How to prepare for Daylight Saving Time

NOW: How to prepare for Daylight Saving Time

SAINT JOSEPH COUNTY, Ind. --While it will be an extra hour of evening light for many months ahead, there’s actually many negative side effects of the time change, according to Saint Joseph Sleep Medicine's nurse practitioner Anna Matulewicz.    

The health risks for the loss of hour sleep are decreased productivity at work and school and the days afterwards and a heightened risk of mood disturbances and hospital admissions. Studies even show more car crashes happen because of the time change.   

“It’s actually worse for our sleep health and our overall health. A lot of people like springing forward because it’s lighter, longer into the night, evening. We get more sunlight during the week hours but it’s worse for us health wise. It's interesting because we always look forward to the spring forward and not think about the fact that we lose an hour of sleep, we’re going to feel worse afterwards for a couple of months, weeks up to losing that hour of sleep,” Matulewicz said.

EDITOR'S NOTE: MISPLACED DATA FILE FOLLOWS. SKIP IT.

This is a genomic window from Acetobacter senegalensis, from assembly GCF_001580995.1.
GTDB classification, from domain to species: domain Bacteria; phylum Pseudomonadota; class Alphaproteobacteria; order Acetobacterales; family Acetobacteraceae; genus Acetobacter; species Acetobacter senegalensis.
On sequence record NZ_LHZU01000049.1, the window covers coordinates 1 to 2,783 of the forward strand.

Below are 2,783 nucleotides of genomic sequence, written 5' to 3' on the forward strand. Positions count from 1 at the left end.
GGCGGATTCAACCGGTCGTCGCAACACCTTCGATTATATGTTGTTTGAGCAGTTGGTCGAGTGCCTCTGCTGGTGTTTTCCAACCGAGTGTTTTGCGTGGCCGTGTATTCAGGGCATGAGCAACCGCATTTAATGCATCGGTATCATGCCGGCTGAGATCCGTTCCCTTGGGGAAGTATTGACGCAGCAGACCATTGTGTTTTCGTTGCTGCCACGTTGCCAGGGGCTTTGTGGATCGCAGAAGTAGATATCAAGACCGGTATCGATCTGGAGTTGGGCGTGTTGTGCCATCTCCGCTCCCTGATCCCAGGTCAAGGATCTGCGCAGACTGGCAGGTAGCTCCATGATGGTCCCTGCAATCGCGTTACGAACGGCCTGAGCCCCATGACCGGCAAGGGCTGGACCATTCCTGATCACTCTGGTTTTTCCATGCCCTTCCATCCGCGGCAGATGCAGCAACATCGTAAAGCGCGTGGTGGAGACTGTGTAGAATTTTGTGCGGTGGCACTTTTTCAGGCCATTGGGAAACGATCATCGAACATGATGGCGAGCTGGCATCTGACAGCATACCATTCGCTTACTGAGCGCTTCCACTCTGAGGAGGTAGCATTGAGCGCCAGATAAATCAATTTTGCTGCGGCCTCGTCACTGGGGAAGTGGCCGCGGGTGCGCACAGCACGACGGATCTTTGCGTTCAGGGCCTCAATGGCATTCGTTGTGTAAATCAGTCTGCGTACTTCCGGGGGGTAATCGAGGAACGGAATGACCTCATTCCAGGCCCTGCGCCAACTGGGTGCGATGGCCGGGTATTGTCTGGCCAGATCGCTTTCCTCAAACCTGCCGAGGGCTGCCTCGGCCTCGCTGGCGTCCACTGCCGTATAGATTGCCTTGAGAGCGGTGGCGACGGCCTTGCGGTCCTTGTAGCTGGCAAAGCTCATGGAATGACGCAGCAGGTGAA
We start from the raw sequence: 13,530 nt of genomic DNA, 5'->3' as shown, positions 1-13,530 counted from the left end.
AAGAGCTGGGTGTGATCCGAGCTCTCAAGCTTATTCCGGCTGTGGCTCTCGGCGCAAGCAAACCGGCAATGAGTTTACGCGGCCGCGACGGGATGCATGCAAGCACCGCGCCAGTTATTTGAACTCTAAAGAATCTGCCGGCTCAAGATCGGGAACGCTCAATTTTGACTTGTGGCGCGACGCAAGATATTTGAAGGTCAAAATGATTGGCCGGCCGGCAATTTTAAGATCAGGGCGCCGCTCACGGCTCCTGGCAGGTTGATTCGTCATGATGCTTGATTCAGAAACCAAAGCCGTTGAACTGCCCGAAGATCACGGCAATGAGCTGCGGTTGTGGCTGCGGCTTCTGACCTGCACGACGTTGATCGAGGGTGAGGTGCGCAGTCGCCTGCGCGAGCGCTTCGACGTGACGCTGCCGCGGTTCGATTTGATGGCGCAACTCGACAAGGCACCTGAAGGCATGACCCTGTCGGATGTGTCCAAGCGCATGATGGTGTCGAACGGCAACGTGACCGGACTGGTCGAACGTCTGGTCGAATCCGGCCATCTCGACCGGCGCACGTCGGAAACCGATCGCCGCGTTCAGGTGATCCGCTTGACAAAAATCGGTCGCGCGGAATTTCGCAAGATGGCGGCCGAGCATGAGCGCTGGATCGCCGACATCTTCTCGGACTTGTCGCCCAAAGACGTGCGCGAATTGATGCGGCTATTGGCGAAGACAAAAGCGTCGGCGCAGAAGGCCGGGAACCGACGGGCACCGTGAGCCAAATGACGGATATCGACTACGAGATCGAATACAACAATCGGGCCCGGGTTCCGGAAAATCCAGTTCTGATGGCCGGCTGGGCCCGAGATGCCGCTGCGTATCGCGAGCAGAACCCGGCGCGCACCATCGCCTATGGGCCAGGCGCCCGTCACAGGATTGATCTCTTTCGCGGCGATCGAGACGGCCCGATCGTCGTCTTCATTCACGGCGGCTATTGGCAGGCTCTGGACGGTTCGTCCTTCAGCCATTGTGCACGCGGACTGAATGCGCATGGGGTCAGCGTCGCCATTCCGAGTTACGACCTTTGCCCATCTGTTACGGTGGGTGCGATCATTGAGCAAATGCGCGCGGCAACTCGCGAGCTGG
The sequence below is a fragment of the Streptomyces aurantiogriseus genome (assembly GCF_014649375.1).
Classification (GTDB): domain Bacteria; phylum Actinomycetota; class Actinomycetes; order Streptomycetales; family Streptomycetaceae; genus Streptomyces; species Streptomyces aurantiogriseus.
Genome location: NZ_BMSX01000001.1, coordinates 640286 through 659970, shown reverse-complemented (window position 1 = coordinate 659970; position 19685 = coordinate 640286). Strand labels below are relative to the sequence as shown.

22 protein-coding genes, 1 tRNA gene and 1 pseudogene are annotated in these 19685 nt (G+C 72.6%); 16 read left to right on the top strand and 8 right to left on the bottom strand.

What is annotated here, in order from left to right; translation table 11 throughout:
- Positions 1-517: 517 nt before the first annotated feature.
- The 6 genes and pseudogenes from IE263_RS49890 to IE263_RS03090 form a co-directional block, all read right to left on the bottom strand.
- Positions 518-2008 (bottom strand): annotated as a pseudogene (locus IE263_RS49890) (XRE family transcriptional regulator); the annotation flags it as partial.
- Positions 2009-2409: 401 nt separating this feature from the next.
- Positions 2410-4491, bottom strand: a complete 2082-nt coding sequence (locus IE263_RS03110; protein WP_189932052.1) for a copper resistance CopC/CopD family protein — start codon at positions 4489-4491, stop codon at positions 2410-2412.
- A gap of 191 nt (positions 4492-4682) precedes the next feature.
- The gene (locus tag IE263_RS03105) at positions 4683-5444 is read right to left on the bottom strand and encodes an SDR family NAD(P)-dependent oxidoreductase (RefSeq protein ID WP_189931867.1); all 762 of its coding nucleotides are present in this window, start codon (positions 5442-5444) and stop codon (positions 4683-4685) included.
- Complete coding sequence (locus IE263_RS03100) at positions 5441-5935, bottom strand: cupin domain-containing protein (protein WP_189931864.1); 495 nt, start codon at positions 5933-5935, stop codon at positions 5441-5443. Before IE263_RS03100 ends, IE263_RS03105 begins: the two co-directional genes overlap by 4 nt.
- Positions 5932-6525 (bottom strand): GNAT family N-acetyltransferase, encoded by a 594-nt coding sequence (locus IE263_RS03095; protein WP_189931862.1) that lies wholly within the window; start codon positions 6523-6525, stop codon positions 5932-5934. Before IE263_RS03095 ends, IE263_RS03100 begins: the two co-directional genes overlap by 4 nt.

Matulewicz says the most important thing to do is to go to bed 15-20 minutes earlier each day before the time change. She says that way we’re not losing an hour of sleep all at once, we’re slowly transitioning.  

Although the official time change isn't until 2AM, she says before bed, adjust your watch and all the household clocks to the new time. This enables you to get going right away and steer clear of any scheduling conflicts on Sunday.  

She additionally suggests plan to spend Sunday, the day after the time change, outside preferably get out in the morning, to get some sun exposure and lessen the disruptions to your sleep. 

“Overall focusing on our sleep and making sure we’re getting adequate sleep year-round. A lot of us we’re busy, we work, we’re at school, all of the above. Most of the time when we’re busy and we don’t have time for things. Sleep is the first thing that gets sacrificed, so we tend to go to bed later, have to get up earlier. And long-term, that cause bad health outcomes. I like the time change and how it focuses on sleep health” Matulewicz said. 

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